Most players have a mixed bag of beliefs and feelings about slots, many have conflicting ideas. It’s okay to mix in a little superstition and magical thinking to make the games more fun as long the facts can stand on their own.
Are you still with me?
The reason the facts are not more widely understood in detail is rather easy to guess…
The study of probability is simply boring or cumbersome for many people. We’ve also been exposed to fairy tales and misunderstandings, not to mention outright scammers looking to make a buck off their “insider knowledge” of how slots work.
The simple fact that you are reading this tells us that you and I are almost on the same page, we both want to know presicely what goes on behind the curtain, and by the gods Fortuna, Bonus Eventus, and Tyche we want to know why we win and why we lose!
Jump to the meaty stuff or enjoy the minutia…
It would appear as if the physical model of virtual reel strips and the mapping of them to determine game maths is most likely a defunct art of old-timers. Most of today’s slots seem to operate from another model, one where the result is determined and then the symbols on the reels align to the stars after the fact.
Of course, most virtual reel machines are programmed like this but many slots today do not seem to have virtual reel strips.
We can only assume this is due to the complicated maths needed to code and deliver some of today’s advanced bonus mechanics. NetEnt comes to mind as do some of the newer Microgaming titles. We simply can’t be sure without access to the proprietary information.
What we do know for sure, because they tell us, is that some game developers are using fixed odds models rather than reel strip maths on games that appear to be slots, but in fact, simply spin animated reels for eye candy with the results determined otherwise.
One such game is Legend of Terra by NeoGames. Reading the Help file we find:
“The game’s appearance and functionalities are those of a slot. But the outcome of the game is actually determined by a fixed-odds paytable”.
Another UKGC-licensed developer also provides “slot” games based on the fixed-odds model of scratch cards. This removes all volatility for the operator because if a game is set to 97% RTP, exactly 97,000 game/pay instances in 100,000 will be equal bet winners. The operator is guaranteed a 3% house edge once every “ticket” has been cycled through.
The problem for players with this accepted and licensed model is that we do not know if the top prizes have already been awarded (much like buying scratch tickets from a retailer) so we will never have a chance to win the top prizes if they have already been awarded. We may spin our wheels with empty tickets and the occasional small win – why? If the top prizes have already been awarded, they simply do not exist!
Real slots, in our opinion, do not operate like that. We believe that the old-style virtual simulation of a physical machine with x number of symbols on each reel, along with the attendant odds of that model, are the only pure and true slots.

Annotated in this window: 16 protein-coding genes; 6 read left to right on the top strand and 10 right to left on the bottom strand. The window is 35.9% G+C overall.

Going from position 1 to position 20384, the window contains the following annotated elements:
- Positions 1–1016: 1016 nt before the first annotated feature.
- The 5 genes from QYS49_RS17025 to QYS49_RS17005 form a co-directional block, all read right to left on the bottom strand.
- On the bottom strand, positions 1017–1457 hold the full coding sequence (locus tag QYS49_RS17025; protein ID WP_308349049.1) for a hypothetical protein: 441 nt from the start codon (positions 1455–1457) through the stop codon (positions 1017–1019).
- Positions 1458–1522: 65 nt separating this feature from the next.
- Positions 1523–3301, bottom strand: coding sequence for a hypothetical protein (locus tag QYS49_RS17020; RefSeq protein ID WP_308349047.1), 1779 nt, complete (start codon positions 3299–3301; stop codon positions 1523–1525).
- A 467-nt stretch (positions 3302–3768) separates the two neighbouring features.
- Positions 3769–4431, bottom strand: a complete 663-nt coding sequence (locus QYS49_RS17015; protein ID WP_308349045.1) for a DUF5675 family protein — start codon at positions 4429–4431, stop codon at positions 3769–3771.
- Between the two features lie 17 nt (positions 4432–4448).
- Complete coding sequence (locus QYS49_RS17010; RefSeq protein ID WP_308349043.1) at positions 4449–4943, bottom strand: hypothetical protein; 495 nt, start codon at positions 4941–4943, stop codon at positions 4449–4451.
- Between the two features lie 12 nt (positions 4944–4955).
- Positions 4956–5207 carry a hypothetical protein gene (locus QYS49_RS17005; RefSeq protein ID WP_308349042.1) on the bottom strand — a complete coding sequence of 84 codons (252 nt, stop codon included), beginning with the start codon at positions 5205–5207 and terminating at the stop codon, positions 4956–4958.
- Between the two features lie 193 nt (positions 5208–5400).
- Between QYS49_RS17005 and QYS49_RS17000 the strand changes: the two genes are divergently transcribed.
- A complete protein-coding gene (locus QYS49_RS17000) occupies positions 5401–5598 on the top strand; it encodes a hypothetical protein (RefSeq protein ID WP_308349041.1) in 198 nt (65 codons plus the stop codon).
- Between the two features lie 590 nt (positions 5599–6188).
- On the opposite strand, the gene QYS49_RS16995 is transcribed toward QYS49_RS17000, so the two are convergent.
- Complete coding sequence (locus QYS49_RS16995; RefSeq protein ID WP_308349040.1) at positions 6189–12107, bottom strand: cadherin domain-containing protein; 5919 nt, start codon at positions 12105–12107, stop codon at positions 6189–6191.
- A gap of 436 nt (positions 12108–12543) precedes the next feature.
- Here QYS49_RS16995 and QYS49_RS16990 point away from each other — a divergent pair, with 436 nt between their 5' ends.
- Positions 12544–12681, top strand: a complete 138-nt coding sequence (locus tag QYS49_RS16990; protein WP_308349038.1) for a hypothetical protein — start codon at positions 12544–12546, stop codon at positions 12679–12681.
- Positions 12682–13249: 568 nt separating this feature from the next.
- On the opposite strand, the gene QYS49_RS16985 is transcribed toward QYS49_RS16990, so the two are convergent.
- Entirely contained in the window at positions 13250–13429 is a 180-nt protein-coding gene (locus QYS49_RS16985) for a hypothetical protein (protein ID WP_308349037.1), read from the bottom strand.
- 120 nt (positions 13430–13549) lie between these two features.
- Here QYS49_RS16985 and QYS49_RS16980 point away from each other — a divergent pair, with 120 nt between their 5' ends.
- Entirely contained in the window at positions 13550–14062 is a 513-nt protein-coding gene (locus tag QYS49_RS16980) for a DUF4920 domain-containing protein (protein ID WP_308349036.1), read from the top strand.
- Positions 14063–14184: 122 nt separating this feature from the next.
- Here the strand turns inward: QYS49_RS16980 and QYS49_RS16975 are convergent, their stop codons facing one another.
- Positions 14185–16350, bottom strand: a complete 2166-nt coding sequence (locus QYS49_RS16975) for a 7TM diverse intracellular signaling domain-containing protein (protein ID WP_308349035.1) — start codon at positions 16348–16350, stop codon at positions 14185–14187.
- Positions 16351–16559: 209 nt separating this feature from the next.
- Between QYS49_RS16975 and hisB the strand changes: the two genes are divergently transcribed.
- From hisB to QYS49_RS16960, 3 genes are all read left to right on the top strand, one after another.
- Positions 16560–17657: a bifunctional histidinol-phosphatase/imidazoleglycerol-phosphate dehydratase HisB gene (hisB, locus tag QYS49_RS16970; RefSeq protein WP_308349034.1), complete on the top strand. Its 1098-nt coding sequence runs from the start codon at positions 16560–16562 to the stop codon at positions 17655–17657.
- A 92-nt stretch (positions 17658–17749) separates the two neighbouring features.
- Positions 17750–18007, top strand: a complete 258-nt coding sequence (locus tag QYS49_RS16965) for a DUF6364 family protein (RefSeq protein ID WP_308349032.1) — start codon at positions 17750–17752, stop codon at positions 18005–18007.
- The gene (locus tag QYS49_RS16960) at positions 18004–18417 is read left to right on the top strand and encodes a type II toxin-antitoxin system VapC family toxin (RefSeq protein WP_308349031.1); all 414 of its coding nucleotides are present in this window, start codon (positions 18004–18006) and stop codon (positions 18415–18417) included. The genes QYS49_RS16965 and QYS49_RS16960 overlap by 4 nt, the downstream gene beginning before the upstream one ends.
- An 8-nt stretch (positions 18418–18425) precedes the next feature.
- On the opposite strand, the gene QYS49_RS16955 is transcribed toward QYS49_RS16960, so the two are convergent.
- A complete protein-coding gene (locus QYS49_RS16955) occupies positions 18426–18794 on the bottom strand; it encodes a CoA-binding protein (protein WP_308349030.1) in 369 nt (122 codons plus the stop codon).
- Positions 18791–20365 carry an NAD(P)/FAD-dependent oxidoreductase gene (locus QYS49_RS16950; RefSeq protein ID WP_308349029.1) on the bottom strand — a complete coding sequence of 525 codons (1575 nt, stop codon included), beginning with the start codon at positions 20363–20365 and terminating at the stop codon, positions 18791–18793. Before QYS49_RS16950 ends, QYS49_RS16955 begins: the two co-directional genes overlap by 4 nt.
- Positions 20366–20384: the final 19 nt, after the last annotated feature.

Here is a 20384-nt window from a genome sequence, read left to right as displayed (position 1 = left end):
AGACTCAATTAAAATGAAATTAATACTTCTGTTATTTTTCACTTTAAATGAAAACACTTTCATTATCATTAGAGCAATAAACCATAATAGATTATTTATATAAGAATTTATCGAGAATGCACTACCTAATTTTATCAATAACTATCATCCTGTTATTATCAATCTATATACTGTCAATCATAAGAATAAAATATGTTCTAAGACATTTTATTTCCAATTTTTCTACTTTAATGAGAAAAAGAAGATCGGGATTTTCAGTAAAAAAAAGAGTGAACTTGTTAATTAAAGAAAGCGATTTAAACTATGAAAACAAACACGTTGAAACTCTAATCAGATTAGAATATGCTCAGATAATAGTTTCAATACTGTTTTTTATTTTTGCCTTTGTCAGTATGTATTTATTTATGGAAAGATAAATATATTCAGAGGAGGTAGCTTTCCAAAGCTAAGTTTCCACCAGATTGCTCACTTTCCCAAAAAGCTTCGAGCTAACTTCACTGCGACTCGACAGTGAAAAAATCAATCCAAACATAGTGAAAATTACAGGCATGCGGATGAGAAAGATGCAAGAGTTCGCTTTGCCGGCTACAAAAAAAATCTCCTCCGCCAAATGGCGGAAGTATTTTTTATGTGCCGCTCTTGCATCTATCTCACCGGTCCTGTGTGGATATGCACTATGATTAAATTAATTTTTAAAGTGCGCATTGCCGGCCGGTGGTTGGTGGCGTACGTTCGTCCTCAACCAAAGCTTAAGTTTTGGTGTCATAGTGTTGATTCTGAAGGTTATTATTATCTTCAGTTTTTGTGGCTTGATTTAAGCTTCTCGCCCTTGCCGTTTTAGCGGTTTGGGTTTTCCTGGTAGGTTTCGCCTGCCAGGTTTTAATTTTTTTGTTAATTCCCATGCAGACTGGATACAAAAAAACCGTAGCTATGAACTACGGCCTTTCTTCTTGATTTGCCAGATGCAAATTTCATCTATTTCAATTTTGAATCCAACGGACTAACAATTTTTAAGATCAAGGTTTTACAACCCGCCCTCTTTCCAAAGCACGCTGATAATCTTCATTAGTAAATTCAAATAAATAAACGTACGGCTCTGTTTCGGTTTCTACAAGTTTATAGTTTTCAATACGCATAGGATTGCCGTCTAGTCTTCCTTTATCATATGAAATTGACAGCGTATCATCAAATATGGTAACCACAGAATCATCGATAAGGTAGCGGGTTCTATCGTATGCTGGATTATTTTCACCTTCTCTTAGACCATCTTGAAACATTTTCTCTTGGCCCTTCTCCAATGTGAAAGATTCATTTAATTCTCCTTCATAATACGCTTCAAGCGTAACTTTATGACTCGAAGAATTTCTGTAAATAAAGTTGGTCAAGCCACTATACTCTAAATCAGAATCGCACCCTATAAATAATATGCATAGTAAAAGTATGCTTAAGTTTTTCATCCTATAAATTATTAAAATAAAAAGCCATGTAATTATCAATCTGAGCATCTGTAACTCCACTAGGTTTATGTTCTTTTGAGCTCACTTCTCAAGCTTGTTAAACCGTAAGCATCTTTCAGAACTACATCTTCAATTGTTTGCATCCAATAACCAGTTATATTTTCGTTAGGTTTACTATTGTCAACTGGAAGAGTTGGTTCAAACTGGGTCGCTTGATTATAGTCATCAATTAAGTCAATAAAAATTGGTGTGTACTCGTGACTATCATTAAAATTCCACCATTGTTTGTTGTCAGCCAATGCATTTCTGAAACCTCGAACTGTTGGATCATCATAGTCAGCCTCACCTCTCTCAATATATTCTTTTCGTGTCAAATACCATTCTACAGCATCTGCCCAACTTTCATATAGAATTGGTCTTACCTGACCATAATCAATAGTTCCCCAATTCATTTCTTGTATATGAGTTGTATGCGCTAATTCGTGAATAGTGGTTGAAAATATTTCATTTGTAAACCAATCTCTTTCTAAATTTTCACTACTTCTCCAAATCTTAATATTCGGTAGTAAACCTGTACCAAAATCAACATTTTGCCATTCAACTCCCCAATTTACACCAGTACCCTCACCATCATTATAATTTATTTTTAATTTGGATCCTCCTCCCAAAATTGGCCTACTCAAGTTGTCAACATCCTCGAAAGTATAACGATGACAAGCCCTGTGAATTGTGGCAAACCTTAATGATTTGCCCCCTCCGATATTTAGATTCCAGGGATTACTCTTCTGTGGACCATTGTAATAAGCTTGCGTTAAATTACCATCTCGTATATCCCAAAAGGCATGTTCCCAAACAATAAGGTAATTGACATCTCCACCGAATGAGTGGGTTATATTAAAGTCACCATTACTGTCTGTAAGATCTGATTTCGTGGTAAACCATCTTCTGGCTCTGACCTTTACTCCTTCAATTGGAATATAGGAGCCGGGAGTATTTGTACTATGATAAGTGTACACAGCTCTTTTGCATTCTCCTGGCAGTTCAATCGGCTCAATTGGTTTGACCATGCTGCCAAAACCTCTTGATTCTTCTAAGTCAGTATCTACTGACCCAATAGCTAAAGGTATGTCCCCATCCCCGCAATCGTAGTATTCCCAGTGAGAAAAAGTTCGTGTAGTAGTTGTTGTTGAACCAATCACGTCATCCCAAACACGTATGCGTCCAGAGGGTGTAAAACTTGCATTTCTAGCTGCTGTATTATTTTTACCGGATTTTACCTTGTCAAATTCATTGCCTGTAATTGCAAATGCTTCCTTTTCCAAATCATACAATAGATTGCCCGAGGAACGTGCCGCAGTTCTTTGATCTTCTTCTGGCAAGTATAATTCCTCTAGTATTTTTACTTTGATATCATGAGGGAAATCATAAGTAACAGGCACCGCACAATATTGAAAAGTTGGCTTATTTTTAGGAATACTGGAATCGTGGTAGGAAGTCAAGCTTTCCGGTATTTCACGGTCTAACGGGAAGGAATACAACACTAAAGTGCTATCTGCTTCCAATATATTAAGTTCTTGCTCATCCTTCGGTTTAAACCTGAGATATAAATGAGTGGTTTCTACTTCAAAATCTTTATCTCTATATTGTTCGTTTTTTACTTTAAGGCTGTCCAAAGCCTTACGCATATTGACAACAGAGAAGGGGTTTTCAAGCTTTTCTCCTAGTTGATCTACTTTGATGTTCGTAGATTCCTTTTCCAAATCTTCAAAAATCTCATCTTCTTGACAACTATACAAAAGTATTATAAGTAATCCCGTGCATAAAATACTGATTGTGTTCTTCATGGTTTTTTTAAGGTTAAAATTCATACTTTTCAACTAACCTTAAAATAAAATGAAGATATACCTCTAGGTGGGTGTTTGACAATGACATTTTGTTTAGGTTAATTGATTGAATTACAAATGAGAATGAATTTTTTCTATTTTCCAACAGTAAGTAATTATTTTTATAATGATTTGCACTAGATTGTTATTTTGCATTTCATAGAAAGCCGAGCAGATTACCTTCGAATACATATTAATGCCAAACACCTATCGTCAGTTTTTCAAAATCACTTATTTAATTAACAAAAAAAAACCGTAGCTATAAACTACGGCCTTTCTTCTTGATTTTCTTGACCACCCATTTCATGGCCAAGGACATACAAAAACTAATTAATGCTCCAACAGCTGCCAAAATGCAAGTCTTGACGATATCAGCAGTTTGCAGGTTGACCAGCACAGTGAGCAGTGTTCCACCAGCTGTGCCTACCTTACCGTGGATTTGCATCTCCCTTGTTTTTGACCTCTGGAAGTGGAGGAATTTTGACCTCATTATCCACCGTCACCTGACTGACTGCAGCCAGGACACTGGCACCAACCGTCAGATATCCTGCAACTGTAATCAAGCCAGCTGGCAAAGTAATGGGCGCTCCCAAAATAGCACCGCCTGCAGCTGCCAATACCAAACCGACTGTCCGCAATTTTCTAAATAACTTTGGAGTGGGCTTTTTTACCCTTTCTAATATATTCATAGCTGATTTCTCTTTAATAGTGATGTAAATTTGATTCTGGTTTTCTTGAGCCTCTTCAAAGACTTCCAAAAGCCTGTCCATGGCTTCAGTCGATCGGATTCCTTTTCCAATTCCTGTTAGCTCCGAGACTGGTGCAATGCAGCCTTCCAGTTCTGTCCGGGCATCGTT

The gaming commissions of the world may not agree. We find no rules or laws that dictate how the RTP is to be accomplished, only that it must be observable, verifiable, and repeatable.
The Meaty Stuff
Theoretical Return to Player Percentage vs Actual RTP
Before we go too deeply into the maths, it’s important to keep in mind that operators occasionally have options when it comes to RTP. The same game can have different maths at different casinos online just as they can and do on land.
How is this possible..?
The UK (RTS 3C) and Sweden, for example, require that the RTP be a knowable number for consumers. Many other jurisdictions do not require that you know the RTP. We occasionally see par sheets with a range of RTPs listed.
Glory be, guess what?
When the games are deployed in the UK where the RTP is stated in the rules they have the highest possible RTP setting. When they are offered elsewhere, under a Malta license, for example, they can be set to any number within the given range.
On the side of caution, we simply expect some Canadian slots to be less lucrative for players than the same titles at a UKGC licensed casino.
Does that seem unfair?
Read on to see why we’re not so sure…
Most developers keep their game data a closely held secret. Some are more generous with the information. You may see the RTP, a volatility index of low, medium, or high, the max bet possible (also adjustable by operators) and the maximum “exposure” of a single spin (the most that can be won). However, some casinos are proud to display at least the RTP if nothing else. We only know of one operator that actually allows players to filter games by volatility.
In reality, the volatility of a slot is a much more important consideration than the RTP (within a couple of percentage points either way).
Yes, that is counterintuitive, but we have to keep in mind that the theoretical RTP will only be reached (within more or less a percentage point) after ONE MILLION SPINS using a confidence interval of 95%. [Volatility (standard deviation) of 5.6].